Pope Francis Embraces ‘LGBT’
New York, New York – The New York Times recently printed an op-ed from John Gehring, a Roman Catholic commentator and author, wondering aloud if the church would ever fully embrace the LGBT movement. After many years of providing expert commentary on the Vatican and its various policies, Gehring’s professional assessment is that yes, the Vatican will come to a full embrace of the queer. The reason, for Gehring, is that Pope Francis has given subtle clues to his evolution on the topic of sodomy, the most astonishing of which is his embrace of the ‘LGBT’ term.
As Gehring writes, “Well, last week, the Vatican used ‘L.G.B.T.’ for what is believed to be the first time ever in a document prepared for a major gathering of bishops and young people in October. ‘Some L.G.B.T. youth,’ it reads, want to ‘benefit from greater closeness and experience greater care from the church.’
As the Vatican commentator points out, this may very well be the first time the Roman Catholic headquarters has used the term, “LGBT.”
Many people are wondering exactly how ground-breaking or earth-shattering that is, perhaps not convinced this signals an evolution in thought. However, the homosexual agenda in America did not gain any momentum or commandeer any power in America until it successfully changed the terminology from sodomy and homosexuality to the initialism, LGBT.
Using LGBT as the term for gross sexual deviancy had many benefits. The initialism began to replace common nomenclatures like “gay,” and “queer” in the 1980s, which had already begun to replace the more scientifically precise and biblically-accurate term, sodomy, in the 1960s.
The first benefit of using the initialism is that it solidified sexually deviant behavior of all stripes. Whether it was men lying with men or women lying with women (different psychological problems underly homosexual behavior between the sexes, and usually have different motivations and outworking), bisexuality (which simply does not fit into the paradigm of “sexual orientation,” thereby fitting into the 21st Century narrative of sexual ethics like a square peg in a round hole), and trans (and its nearly unlimited forms from transvestitism, transgenderism, transsexuality, or even transpeciesism). Instead of having to defend every one of these aberrant, asinine deviations from normalcy and morality (defending anal intercourse between males certainly requires a different apologetic from defending the notion that a man can be a woman by only the virtue of his false self-identification). The term, LGBT – especially when combined with “Q” as first added in 1996 – makes an immoral union for any and all perversions of the only kind of true sexual relationship that happens exclusively between post-pubescent opposite-sex partners.
The second benefit of using the LGBT initialism is that it puts distance in the mind between the sexual deviancy itself and the subject being discussed. The term sanitizes or whitewashes concepts like male-to-male anal penetration or grown, bearded men dressing like little girls, or the butch lesbian who has marred her feminine beauty but isn’t convincing anyone she’s a man. Similarly, the term makes the sin sound like a mere condition, like HIV, ALS, HPV, or RAS. It makes the most scientifically indefensible behavior in the world (the concept of two same-sex creatures trying to have intercourse) seem clinical. In other words, it gives sodomy more dignity than it deserves.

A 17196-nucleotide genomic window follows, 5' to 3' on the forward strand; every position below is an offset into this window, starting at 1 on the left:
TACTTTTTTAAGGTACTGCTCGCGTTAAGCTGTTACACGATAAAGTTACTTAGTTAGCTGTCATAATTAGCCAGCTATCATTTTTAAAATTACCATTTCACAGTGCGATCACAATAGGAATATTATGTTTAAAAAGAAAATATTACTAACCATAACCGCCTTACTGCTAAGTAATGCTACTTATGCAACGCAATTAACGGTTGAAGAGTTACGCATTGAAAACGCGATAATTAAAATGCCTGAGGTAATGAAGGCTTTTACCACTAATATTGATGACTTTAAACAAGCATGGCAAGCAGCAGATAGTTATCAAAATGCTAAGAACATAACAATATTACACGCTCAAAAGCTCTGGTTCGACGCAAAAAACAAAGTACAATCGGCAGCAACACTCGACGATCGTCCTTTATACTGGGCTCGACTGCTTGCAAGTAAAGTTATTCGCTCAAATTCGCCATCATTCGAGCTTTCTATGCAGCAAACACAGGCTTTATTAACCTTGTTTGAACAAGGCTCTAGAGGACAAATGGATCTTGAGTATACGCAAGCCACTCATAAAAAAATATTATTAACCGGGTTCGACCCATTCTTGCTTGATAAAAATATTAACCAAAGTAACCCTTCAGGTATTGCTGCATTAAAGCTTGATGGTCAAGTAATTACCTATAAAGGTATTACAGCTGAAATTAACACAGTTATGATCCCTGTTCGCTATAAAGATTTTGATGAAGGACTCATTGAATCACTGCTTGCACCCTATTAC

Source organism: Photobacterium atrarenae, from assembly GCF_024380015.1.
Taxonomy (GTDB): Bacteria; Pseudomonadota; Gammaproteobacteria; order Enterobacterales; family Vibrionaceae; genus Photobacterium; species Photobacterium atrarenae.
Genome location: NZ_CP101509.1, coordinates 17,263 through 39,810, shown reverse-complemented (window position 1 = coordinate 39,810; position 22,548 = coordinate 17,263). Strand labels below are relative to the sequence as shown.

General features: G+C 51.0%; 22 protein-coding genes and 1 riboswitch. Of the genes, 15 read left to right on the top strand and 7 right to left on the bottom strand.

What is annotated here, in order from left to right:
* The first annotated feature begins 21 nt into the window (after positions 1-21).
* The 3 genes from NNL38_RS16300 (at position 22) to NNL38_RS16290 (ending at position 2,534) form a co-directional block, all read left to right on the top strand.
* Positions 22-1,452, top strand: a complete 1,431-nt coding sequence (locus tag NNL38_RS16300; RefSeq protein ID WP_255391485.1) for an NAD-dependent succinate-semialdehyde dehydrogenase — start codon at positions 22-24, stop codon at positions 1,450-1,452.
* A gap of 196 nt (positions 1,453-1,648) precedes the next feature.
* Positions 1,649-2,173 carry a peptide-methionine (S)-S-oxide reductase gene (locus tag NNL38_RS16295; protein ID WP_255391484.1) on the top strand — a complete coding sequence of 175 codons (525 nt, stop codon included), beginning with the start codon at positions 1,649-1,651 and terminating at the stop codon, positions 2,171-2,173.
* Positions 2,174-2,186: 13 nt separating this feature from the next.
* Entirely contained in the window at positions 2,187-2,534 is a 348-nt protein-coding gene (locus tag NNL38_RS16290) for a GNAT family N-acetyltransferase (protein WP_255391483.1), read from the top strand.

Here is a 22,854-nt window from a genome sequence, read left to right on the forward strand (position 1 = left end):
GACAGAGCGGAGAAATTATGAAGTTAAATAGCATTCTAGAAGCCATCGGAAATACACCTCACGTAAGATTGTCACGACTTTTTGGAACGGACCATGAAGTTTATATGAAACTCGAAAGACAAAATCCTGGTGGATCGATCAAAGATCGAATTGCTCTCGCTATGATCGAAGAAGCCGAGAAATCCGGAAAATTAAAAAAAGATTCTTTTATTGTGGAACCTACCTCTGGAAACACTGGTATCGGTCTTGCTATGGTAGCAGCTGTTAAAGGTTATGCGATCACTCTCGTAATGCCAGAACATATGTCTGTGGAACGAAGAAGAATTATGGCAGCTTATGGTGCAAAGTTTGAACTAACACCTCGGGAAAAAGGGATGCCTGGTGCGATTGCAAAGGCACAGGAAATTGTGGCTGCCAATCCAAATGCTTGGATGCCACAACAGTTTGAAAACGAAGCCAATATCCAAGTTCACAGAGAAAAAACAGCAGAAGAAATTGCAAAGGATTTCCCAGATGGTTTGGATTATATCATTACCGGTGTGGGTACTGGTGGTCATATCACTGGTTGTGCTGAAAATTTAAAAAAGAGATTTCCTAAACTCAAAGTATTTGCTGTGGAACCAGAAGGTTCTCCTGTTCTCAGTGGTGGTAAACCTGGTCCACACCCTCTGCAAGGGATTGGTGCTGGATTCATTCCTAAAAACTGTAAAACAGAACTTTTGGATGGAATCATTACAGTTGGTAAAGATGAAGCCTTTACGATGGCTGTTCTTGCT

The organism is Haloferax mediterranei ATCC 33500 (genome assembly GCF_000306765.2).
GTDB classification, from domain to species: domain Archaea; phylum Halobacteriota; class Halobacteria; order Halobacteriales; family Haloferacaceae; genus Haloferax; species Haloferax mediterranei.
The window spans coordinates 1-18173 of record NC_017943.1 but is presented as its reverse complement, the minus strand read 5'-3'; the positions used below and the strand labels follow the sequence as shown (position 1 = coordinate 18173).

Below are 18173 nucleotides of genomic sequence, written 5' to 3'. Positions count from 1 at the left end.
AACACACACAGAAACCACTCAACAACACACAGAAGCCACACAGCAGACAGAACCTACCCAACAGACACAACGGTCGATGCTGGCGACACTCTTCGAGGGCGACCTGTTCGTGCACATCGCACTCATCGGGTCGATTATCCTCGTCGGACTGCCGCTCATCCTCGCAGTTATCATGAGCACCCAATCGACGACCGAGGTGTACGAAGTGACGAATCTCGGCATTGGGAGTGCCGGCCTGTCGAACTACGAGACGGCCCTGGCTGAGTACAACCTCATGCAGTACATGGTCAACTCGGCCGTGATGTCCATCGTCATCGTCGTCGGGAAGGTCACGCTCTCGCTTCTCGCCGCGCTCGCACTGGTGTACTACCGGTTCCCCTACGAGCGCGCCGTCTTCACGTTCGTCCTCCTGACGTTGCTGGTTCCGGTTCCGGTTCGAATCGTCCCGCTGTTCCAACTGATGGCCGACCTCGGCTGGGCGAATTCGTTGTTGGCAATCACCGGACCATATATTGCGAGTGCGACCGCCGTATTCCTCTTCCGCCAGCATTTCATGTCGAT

That the Vatican would embrace language invented by homosexual activists to promote the homosexual agenda does not bode well for the Papists. Sadly, and to our shame, our evangelical leaders – from Russell Moore at the ERLC to Albert Mohler at SBTS – have already adopted the LGBT language long ago.
Gehring agrees, saying in the Times:
Not exactly breaking news, you might argue. But adopting “L.G.B.T.” is emblematic of an emerging shift in the church’s posture toward gay, lesbian and transgender people. Catholic teaching documents have typically used “homosexual” or referred to those with “homosexual tendencies,” which reduce a person’s multidimensional humanity to the mechanics of sex. Using the L.G.B.T. descriptor, often preferred by many gay, lesbian and transgender people, is a sign of respect.
This is in keeping with numerous overtures toward homosexuals by Francis, in a tone that is as softening on homosexuality as is the Southern Baptist Convention’s. Pope Francis gave the “Who am I to judge” answer regarding homosexuality (answer: the supposed head of the church). He’s met with people claiming to be “transgender” (you can’t really change your gender because it’s the same as your sex, and sex cannot be changed). And, Francis told one gay man that God made him that way and loves him just the way he is.
Other signs of the Vatican shifting its position on sodomy are present as well. Jesuit priest, James Martin, is banned from certain Catholic circles in the U.S. for being pro-sodomy, but was recently invited to speak at the World Meeting of Families (sponsored by the Vatican) in Dublin. Joe Tobin, the Cardinal in Newark, invited the LGBT to make a pilgrimage to the cathedral there. More and more lay Catholic leaders are speaking out or writing in advocacy for sodomy, with virtually no resistance from the Vatican or its power-structure.